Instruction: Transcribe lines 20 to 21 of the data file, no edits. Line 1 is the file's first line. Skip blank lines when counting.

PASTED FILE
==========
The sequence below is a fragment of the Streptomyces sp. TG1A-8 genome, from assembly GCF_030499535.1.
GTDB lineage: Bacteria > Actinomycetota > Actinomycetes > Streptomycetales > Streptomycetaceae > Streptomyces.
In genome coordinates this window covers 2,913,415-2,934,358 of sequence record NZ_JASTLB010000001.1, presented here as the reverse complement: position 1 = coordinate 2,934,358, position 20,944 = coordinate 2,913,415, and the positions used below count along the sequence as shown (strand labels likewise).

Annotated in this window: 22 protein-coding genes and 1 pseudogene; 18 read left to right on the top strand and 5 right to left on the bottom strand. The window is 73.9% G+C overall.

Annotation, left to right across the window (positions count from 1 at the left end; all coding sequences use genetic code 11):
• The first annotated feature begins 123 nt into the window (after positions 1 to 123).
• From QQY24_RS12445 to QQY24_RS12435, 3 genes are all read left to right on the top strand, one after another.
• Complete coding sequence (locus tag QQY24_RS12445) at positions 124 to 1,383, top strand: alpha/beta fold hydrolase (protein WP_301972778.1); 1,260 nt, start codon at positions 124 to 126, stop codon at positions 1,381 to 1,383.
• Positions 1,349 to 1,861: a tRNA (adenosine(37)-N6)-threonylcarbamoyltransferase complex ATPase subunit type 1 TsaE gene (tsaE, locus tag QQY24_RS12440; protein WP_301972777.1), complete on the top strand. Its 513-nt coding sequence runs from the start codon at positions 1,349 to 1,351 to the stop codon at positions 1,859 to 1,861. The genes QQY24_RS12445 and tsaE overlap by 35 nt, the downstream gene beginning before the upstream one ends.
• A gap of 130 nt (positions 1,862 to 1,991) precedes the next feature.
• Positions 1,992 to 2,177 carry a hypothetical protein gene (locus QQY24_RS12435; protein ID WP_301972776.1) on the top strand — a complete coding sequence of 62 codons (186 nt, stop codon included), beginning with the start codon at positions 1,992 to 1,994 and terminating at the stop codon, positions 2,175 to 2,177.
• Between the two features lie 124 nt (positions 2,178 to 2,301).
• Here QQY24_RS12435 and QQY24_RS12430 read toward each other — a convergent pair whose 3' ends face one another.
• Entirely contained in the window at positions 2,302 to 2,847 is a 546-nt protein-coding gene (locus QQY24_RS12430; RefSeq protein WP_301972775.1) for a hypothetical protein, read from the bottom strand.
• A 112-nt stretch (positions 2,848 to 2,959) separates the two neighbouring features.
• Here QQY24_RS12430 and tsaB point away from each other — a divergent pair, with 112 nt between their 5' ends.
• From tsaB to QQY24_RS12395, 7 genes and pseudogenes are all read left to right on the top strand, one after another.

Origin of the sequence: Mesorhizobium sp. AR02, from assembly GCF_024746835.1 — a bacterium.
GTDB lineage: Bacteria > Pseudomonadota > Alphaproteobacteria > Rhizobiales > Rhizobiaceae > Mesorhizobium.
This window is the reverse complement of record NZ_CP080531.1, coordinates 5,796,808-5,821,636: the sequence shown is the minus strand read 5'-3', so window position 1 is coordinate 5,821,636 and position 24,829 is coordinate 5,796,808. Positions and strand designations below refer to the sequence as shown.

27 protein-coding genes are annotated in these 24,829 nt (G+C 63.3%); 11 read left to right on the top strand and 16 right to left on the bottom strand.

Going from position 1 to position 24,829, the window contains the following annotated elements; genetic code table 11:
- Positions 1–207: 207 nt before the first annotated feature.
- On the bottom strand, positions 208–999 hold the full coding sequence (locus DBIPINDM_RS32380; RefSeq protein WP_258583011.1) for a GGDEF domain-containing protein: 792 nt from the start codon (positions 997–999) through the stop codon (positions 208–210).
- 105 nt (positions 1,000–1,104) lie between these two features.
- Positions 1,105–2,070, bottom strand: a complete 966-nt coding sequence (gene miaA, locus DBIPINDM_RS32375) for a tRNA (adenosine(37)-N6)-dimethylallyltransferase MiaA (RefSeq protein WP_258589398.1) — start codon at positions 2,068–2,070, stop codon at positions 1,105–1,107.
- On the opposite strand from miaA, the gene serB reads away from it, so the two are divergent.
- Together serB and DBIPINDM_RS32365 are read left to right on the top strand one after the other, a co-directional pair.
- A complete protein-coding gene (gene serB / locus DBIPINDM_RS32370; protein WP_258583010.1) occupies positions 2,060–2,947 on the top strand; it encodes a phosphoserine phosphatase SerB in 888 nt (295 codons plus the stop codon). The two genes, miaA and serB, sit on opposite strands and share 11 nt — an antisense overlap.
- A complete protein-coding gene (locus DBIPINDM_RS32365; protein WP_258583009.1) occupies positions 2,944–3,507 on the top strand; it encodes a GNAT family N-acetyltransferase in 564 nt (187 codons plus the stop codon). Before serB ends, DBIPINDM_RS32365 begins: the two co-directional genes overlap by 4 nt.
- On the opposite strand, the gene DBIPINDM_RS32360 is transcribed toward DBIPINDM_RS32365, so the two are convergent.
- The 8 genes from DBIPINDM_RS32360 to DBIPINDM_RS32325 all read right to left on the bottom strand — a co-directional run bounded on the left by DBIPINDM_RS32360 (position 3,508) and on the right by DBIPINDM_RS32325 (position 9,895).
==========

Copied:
This window is the reverse complement of record NZ_CP080531.1, coordinates 5,796,808-5,821,636: the sequence shown is the minus strand read 5'-3', so window position 1 is coordinate 5,821,636 and position 24,829 is coordinate 5,796,808. Positions and strand designations below refer to the sequence as shown.

27 protein-coding genes are annotated in these 24,829 nt (G+C 63.3%); 11 read left to right on the top strand and 16 right to left on the bottom strand.